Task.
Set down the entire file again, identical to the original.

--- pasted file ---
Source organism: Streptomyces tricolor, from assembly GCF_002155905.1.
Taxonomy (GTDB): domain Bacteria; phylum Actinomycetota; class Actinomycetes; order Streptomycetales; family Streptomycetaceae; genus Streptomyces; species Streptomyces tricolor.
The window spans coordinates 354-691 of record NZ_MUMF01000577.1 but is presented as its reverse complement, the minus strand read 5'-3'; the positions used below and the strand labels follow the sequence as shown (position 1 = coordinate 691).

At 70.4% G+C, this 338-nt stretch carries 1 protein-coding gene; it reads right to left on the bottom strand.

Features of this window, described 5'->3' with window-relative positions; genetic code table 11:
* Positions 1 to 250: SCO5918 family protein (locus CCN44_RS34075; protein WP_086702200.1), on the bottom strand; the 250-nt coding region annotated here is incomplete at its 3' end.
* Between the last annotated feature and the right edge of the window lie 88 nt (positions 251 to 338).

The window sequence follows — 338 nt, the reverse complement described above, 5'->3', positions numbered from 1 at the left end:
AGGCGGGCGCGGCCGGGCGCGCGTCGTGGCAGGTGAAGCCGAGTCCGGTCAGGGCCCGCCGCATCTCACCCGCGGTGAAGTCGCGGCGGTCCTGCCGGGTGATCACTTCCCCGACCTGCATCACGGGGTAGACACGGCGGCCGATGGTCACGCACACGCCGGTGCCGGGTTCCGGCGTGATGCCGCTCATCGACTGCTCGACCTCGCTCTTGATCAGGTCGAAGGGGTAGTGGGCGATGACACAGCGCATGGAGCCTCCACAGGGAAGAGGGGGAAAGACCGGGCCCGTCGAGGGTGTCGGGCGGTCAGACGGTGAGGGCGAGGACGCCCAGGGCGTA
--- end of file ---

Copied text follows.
Source organism: Streptomyces tricolor, from assembly GCF_002155905.1.
Taxonomy (GTDB): domain Bacteria; phylum Actinomycetota; class Actinomycetes; order Streptomycetales; family Streptomycetaceae; genus Streptomyces; species Streptomyces tricolor.
The window spans coordinates 354-691 of record NZ_MUMF01000577.1 but is presented as its reverse complement, the minus strand read 5'-3'; the positions used below and the strand labels follow the sequence as shown (position 1 = coordinate 691).

At 70.4% G+C, this 338-nt stretch carries 1 protein-coding gene; it reads right to left on the bottom strand.

Features of this window, described 5'->3' with window-relative positions; genetic code table 11:
* Positions 1 to 250: SCO5918 family protein (locus CCN44_RS34075; protein WP_086702200.1), on the bottom strand; the 250-nt coding region annotated here is incomplete at its 3' end.
* Between the last annotated feature and the right edge of the window lie 88 nt (positions 251 to 338).

The window sequence follows — 338 nt, the reverse complement described above, 5'->3', positions numbered from 1 at the left end:
AGGCGGGCGCGGCCGGGCGCGCGTCGTGGCAGGTGAAGCCGAGTCCGGTCAGGGCCCGCCGCATCTCACCCGCGGTGAAGTCGCGGCGGTCCTGCCGGGTGATCACTTCCCCGACCTGCATCACGGGGTAGACACGGCGGCCGATGGTCACGCACACGCCGGTGCCGGGTTCCGGCGTGATGCCGCTCATCGACTGCTCGACCTCGCTCTTGATCAGGTCGAAGGGGTAGTGGGCGATGACACAGCGCATGGAGCCTCCACAGGGAAGAGGGGGAAAGACCGGGCCCGTCGAGGGTGTCGGGCGGTCAGACGGTGAGGGCGAGGACGCCCAGGGCGTA